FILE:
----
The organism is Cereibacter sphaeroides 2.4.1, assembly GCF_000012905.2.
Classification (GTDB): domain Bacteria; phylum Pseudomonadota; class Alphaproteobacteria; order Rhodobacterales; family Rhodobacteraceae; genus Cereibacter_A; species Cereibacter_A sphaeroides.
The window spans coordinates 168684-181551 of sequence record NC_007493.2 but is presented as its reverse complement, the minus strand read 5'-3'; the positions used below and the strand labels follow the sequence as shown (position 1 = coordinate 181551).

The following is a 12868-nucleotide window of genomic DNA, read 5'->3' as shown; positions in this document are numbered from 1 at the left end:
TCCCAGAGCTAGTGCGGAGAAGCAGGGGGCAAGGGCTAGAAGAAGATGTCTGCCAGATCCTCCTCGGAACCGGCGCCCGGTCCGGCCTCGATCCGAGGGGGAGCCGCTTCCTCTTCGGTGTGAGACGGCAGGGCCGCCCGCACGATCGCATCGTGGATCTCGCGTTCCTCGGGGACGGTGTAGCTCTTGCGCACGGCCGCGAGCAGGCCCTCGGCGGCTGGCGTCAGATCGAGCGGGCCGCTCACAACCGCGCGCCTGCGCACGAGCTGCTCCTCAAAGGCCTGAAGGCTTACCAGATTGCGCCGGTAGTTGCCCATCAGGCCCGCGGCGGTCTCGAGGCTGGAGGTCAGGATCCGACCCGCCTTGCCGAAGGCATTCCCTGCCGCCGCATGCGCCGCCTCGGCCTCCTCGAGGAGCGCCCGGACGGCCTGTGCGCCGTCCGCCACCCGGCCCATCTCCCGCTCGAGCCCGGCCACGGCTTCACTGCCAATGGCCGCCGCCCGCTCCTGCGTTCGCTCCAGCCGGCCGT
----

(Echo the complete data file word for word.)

The organism is Cereibacter sphaeroides 2.4.1, assembly GCF_000012905.2.
Classification (GTDB): domain Bacteria; phylum Pseudomonadota; class Alphaproteobacteria; order Rhodobacterales; family Rhodobacteraceae; genus Cereibacter_A; species Cereibacter_A sphaeroides.
The window spans coordinates 168684-181551 of sequence record NC_007493.2 but is presented as its reverse complement, the minus strand read 5'-3'; the positions used below and the strand labels follow the sequence as shown (position 1 = coordinate 181551).

The following is a 12868-nucleotide window of genomic DNA, read 5'->3' as shown; positions in this document are numbered from 1 at the left end:
TCCCAGAGCTAGTGCGGAGAAGCAGGGGGCAAGGGCTAGAAGAAGATGTCTGCCAGATCCTCCTCGGAACCGGCGCCCGGTCCGGCCTCGATCCGAGGGGGAGCCGCTTCCTCTTCGGTGTGAGACGGCAGGGCCGCCCGCACGATCGCATCGTGGATCTCGCGTTCCTCGGGGACGGTGTAGCTCTTGCGCACGGCCGCGAGCAGGCCCTCGGCGGCTGGCGTCAGATCGAGCGGGCCGCTCACAACCGCGCGCCTGCGCACGAGCTGCTCCTCAAAGGCCTGAAGGCTTACCAGATTGCGCCGGTAGTTGCCCATCAGGCCCGCGGCGGTCTCGAGGCTGGAGGTCAGGATCCGACCCGCCTTGCCGAAGGCATTCCCTGCCGCCGCATGCGCCGCCTCGGCCTCCTCGAGGAGCGCCCGGACGGCCTGTGCGCCGTCCGCCACCCGGCCCATCTCCCGCTCGAGCCCGGCCACGGCTTCACTGCCAATGGCCGCCGCCCGCTCCTGCGTTCGCTCCAGCCGGCCGT